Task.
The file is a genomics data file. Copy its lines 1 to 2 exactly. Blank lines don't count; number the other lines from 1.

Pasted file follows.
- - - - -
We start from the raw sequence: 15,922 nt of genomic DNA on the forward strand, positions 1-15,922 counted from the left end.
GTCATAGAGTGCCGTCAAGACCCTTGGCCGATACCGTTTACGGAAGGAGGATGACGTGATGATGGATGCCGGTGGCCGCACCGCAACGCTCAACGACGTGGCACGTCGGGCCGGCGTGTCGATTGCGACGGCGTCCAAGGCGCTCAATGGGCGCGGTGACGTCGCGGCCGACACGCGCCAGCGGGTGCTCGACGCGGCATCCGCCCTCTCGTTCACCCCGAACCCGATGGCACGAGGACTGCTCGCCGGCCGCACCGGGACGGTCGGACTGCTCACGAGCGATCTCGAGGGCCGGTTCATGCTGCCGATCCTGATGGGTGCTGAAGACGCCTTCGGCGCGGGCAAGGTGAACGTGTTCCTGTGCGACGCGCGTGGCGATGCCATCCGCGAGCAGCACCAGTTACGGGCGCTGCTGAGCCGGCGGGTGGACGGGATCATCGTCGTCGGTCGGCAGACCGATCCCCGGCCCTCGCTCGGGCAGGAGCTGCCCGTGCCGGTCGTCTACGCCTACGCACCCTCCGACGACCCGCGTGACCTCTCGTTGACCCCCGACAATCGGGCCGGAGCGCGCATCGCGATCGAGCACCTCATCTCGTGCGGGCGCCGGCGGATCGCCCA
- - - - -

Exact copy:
We start from the raw sequence: 15,922 nt of genomic DNA on the forward strand, positions 1-15,922 counted from the left end.
GTCATAGAGTGCCGTCAAGACCCTTGGCCGATACCGTTTACGGAAGGAGGATGACGTGATGATGGATGCCGGTGGCCGCACCGCAACGCTCAACGACGTGGCACGTCGGGCCGGCGTGTCGATTGCGACGGCGTCCAAGGCGCTCAATGGGCGCGGTGACGTCGCGGCCGACACGCGCCAGCGGGTGCTCGACGCGGCATCCGCCCTCTCGTTCACCCCGAACCCGATGGCACGAGGACTGCTCGCCGGCCGCACCGGGACGGTCGGACTGCTCACGAGCGATCTCGAGGGCCGGTTCATGCTGCCGATCCTGATGGGTGCTGAAGACGCCTTCGGCGCGGGCAAGGTGAACGTGTTCCTGTGCGACGCGCGTGGCGATGCCATCCGCGAGCAGCACCAGTTACGGGCGCTGCTGAGCCGGCGGGTGGACGGGATCATCGTCGTCGGTCGGCAGACCGATCCCCGGCCCTCGCTCGGGCAGGAGCTGCCCGTGCCGGTCGTCTACGCCTACGCACCCTCCGACGACCCGCGTGACCTCTCGTTGACCCCCGACAATCGGGCCGGAGCGCGCATCGCGATCGAGCACCTCATCTCGTGCGGGCGCCGGCGGATCGCCCA